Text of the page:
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Laser Charting to Measure Event Sites

Laser Charting to Measure Event Sites

I am sitting here on what has to be the most beautiful day of the year in Santa Barbara, Calif. My crew is busy setting up a wedding tent in the lower lawn and tightening up the dance floor on the upper patio. I've just posted the CAD (computer-aided design) layouts for the table setup and started to think of the old days — not so long ago — when we used those little green templates to lay out our events. Measuring has sure come a long way since then.

Today, we have the opportunity to use precise measurements to create 3-D CAD drawings that we can really rely upon to plan our events. At EventRents, we use 3-D walk-throughs to help our customers visualize the event during the planning stage, and we use 2-D versions both to ensure that everything in our design fits into the event space and to provide our crew leaders with setup drawings.

We have access to many wonderful CAD programs specifically designed for the event industry such as PartyCAD, Vivien, VectorWorks, etc. I happen to use PartyCAD, but regardless of which CAD program you use, you still have to go through the site and measure it.

I have used all of the traditional hand-measuring devices — tape measures, rolling wheels, etc. — but using these tools is time-intensive. It is also difficult to take good measurements with these tools alone because event sites are so irregular in shape. Most event sites don't have a typical square or rectangular event space, especially the backyards of private homes. They are often free-flowing with trees, fountains and other obstacles that make it more of a challenge. In such cases, I turn to two methods to speed up the diagramming process: 1) Use an existing architectural diagram or landscape plan of the property, or 2) Use satellite imagery.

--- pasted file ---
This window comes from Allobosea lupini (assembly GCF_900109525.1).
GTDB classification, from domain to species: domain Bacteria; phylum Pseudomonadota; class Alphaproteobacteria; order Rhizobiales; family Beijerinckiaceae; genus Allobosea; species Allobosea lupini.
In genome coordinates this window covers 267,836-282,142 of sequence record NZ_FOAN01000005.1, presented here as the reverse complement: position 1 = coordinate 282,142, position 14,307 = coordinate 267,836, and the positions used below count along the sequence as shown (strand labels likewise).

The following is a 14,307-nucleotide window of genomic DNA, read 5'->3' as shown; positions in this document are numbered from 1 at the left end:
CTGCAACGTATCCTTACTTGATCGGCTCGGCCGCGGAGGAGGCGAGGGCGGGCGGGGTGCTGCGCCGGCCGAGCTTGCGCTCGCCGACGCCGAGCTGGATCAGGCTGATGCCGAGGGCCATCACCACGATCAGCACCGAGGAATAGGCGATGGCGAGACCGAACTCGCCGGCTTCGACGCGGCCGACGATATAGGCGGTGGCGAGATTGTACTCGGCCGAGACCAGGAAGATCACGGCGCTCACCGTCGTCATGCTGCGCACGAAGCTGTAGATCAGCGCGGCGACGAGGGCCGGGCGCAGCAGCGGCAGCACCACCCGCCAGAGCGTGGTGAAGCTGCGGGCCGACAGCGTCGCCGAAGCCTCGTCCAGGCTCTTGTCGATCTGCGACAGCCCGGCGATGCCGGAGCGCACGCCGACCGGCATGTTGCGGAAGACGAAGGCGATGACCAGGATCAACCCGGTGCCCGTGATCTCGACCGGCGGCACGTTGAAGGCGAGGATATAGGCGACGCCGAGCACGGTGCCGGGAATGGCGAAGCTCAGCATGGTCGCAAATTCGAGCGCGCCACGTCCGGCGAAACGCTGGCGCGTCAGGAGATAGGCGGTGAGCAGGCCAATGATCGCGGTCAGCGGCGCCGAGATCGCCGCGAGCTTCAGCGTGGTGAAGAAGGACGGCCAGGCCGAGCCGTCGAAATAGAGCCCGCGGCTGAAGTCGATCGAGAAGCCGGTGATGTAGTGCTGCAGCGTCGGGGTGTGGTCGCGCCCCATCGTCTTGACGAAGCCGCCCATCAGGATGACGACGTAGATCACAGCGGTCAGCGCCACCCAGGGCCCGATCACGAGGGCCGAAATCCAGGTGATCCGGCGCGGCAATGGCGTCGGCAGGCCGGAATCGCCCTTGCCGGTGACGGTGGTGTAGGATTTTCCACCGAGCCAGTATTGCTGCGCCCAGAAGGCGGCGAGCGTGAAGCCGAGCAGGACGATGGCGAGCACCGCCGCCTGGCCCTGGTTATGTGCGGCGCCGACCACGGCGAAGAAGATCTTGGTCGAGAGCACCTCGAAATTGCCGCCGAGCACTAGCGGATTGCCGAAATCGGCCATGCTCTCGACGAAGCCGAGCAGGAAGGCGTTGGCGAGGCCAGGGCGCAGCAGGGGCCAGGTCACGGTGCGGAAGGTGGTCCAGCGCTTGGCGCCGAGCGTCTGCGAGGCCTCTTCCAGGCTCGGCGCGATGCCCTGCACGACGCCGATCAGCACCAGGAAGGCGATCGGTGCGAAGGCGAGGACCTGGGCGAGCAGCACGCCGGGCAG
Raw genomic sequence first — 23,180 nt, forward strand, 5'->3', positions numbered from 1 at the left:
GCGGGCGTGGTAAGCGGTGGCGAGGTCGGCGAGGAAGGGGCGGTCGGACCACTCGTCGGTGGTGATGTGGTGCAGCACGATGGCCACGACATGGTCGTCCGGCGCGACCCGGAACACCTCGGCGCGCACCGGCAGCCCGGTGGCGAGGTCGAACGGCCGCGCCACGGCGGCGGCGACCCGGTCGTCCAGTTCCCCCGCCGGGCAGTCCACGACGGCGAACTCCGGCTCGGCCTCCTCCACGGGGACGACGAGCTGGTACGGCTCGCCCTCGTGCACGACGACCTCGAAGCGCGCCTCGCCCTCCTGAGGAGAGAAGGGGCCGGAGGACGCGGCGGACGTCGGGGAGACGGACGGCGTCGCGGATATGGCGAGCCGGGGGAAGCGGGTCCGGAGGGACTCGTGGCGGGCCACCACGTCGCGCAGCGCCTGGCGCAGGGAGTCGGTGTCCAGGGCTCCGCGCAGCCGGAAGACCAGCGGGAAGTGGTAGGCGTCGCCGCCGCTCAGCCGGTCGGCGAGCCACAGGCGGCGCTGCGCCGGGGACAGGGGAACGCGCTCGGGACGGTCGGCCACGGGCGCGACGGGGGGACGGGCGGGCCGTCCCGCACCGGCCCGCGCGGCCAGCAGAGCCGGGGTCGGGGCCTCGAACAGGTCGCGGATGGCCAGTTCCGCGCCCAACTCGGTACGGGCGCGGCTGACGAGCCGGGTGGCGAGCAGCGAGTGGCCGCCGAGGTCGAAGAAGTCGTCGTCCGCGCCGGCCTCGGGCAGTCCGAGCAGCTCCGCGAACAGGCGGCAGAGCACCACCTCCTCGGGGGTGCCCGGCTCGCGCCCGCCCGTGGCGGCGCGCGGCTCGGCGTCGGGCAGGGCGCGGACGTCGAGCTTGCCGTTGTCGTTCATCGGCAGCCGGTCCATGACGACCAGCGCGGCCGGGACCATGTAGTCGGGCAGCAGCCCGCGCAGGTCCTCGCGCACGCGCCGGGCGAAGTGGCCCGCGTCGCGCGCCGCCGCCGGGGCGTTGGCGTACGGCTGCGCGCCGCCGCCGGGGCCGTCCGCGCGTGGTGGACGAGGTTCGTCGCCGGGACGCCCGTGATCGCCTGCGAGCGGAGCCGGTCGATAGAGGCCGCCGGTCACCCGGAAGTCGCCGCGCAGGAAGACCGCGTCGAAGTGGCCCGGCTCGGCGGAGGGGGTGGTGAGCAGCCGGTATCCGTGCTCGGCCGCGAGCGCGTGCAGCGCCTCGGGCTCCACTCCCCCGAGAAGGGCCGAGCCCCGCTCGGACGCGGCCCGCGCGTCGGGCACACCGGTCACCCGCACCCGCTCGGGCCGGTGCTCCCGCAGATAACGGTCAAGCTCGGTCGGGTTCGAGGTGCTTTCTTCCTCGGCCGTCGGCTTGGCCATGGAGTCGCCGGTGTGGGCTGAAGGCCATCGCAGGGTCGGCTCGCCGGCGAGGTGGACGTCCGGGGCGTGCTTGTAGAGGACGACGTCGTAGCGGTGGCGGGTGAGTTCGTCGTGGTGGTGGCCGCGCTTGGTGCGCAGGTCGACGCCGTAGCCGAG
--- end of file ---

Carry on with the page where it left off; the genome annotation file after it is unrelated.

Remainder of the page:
Using an existing architectural drawing works the best because all you need to do is digitize it by either scanning the image or taking a digital photo of it. I simply ask the owner or property manager if one is available. Once you have one known measurement within the space, you can easily trace the image in your CAD software. On larger spaces without existing diagrams, I've attempted to use Google Earth satellite images. But in most cases, this does not work very well. One reason is that the satellite is never exactly above the event site and so can give you a false measurement.


When diagrams or good satellite images are not available, it's back to the age-old hand-measurement method. However, we can now speed up this process using a specific measurement method and laser measuring tools. When measuring complicated free-flowing event spaces, I've used either the spine or spoke method.

With the spine method, I find an area at the center of the event space and measure a straight line from its two longest points. Then, I find the center of that line and measure across the horizontal axis. This gives me a great big “X” on my paper to start my diagram. From this center cross line, I walk about every 4 feet from the center and measure a line out to the perimeter. I repeat this to the ends of both sides, writing down each measurement. In the end, I have something that looks like a skeleton of the whole area with one spine and many ribs spaced 4 feet apart and a distance dimension on each rib.